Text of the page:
Society

Society in France is based upon the idea that everybody has the right to act upon their own will, but to treat other as equals who live together in a formal organization. That is a very sophisticated way to put the matter ergo I am going to make it easier to understand what liberty, equality and fraternity mean. I am going to try to not become overly hung up on once concept of the other.

Liberty is the idea that people have the right to decide for themselves. Which means if you want to go off a join a rock back in LA or if you want to study hard and get into law school, you are able to choose for yourself which path you are going to take, the choice is yours and not any body else’s. The flip side of this coin is law, because every society and culture has some form of law that prevents some actions from taking place for some citizens. Ideally law should be in place to protect citizens from unfair treatment of fellow citizens.

At this moment is where consequences come in to play, people in the city metro jump the barriers everyday, and some people loose their ticket. However, in the eyes of the law the punishment is the same for both offences. Lets look at Michelle and me for a second both of us given the same punishment for different crimes. One day it was cold and I didn’t have any money so I jumped a barrier to ride the metro, I was caught and forced to pay 40euro on the spot. Michelle lost her metro ticket and was forced to pay 40 euro on the spot. Two totally different crimes, why is the punishment the same? Is that just?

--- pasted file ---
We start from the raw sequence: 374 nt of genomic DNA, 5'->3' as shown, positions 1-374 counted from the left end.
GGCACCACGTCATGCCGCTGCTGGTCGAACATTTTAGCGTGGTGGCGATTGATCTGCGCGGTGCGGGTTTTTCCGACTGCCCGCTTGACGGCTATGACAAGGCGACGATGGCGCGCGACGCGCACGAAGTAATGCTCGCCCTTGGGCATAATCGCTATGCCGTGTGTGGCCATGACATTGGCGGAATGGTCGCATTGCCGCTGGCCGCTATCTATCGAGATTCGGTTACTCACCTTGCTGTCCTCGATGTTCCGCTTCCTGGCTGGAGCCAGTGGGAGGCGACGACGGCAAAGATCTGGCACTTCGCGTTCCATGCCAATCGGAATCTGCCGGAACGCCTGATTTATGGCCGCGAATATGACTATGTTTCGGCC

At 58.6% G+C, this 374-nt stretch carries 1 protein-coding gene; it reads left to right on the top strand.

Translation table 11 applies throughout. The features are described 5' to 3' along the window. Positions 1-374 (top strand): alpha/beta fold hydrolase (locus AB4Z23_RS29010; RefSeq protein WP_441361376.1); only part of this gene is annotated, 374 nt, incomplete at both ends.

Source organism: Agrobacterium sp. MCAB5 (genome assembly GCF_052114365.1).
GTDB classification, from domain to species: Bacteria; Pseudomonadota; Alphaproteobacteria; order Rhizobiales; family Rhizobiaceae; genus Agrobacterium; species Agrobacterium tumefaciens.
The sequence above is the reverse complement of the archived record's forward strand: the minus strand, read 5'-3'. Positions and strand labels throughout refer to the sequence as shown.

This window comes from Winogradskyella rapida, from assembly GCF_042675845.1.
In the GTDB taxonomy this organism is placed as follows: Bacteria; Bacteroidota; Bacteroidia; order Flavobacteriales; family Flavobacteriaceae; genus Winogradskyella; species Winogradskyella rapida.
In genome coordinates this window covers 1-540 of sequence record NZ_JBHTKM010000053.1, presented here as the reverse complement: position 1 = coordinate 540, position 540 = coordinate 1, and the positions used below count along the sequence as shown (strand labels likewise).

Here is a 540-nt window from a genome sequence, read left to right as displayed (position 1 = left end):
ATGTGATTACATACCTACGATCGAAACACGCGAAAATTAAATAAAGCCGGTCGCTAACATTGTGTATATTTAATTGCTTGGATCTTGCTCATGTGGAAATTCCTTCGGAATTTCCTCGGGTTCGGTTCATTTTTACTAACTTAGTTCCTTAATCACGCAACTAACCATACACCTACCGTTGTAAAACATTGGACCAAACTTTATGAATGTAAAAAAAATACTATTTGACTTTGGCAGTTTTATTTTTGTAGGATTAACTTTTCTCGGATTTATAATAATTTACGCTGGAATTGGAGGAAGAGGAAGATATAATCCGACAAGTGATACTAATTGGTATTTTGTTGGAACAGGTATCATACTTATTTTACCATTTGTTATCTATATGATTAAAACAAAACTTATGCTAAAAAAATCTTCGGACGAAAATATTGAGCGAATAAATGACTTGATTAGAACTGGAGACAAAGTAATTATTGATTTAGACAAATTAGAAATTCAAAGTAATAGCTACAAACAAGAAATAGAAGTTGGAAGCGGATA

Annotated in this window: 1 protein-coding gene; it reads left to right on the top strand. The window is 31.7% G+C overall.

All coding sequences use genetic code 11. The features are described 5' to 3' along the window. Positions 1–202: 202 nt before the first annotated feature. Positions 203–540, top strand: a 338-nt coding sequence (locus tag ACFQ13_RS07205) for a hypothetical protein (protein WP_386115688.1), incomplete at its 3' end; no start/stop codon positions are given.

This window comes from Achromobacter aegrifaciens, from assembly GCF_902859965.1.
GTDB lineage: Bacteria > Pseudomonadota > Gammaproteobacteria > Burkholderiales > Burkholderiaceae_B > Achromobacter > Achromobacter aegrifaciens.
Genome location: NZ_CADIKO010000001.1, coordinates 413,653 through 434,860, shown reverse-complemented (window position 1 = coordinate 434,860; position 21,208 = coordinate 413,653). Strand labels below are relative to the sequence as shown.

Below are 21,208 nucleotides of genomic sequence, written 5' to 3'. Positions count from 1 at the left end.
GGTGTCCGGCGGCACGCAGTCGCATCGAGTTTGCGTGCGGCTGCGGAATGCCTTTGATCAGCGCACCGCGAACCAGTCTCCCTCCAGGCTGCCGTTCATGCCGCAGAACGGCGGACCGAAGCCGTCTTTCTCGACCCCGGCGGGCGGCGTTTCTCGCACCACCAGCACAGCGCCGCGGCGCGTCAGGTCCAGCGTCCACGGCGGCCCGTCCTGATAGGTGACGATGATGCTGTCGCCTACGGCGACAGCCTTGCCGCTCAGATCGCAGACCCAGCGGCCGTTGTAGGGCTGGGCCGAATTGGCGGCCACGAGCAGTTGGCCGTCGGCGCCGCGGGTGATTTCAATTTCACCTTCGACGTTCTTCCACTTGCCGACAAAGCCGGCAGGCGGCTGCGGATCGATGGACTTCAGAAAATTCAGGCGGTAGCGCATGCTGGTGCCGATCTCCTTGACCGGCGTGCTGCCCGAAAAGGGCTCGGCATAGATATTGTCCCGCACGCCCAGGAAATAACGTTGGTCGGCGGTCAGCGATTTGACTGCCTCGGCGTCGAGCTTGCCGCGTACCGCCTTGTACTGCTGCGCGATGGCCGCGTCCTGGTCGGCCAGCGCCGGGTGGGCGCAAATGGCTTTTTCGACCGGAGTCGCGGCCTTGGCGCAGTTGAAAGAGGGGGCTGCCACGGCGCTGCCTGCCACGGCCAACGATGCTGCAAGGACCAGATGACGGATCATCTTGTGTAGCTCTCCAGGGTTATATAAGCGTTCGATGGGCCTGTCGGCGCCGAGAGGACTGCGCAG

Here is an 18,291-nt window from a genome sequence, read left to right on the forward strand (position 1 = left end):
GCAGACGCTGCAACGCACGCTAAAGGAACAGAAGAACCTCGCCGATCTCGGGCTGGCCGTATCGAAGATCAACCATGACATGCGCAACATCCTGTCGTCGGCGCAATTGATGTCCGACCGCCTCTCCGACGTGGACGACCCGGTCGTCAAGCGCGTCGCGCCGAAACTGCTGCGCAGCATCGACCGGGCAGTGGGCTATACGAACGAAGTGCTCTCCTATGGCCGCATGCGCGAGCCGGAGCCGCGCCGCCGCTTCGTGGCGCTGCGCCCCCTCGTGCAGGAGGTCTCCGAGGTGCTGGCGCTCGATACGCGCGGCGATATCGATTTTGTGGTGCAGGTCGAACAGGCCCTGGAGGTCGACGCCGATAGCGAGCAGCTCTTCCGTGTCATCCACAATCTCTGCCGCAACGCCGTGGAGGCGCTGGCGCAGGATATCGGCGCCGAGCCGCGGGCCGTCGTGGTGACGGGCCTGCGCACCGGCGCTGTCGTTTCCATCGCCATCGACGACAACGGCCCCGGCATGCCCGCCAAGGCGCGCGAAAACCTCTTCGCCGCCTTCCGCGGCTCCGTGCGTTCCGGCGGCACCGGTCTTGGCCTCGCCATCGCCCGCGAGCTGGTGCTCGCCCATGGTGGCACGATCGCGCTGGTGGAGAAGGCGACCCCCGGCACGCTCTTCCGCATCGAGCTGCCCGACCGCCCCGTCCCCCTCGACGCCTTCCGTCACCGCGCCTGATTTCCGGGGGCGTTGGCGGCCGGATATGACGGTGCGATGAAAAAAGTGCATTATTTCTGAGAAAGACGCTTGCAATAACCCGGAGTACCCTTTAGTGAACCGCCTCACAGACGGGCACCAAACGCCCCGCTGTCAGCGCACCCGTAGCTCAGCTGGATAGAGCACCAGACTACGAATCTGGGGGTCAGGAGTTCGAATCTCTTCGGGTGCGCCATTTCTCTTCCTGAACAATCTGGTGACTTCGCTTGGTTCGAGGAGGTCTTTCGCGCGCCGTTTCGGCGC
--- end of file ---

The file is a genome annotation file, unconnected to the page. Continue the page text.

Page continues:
Equality is a person is considered at the same as another in status or quality. Interesting because how does society measure equality? Economically, it is measured in money; money is a measuring rod of value. Wow, what does that say about society? A soccer player makes 100,000 euro a week and a teacher is forced to resign because there is no money to pay their salary. Which does a society value more? A counter argument is that money itself is neutral, and cannot be considered a measuring rod, but I would like to know of another objective means to measure equality?

Another plausible view is that I have economized a political ideology. I am going to unpack that view here. Surely, we are all politically equal. Except for the fact that everyone has the power to vote that is a null statement. Voting in a representative system only put decision makers in power one in power all decision-making is then removed from the electorate placed into the representatives. Even referendums most be voted on in a committee.

Fraternity, society has a formal organization. I disagree with that definition because spontaneous orders are very informal. There are no written rules that govern how people go in and out of doors or cross the street in traffic for that matter, but still is an order when observed. Formal organizations are a type of social order that put a routine standard on operation.

Liberty, equality and fraternity are the three pillars of French Society, does a French Society exists. Yes, it does. There are ways of behavior that are typically French, that go beyond eating croissants and drinking espresso, both of which are amazing. Holding the door open for women is not a sexual move but a courtesy, leaving tips is an option, protests are a form of collective venting, talks in cafés are lively and can go on for hours, obeying the rules of grammar is not bad for your health. Philosopher, Jean Boudrillard says society does not exist, well I think his work is rubbish.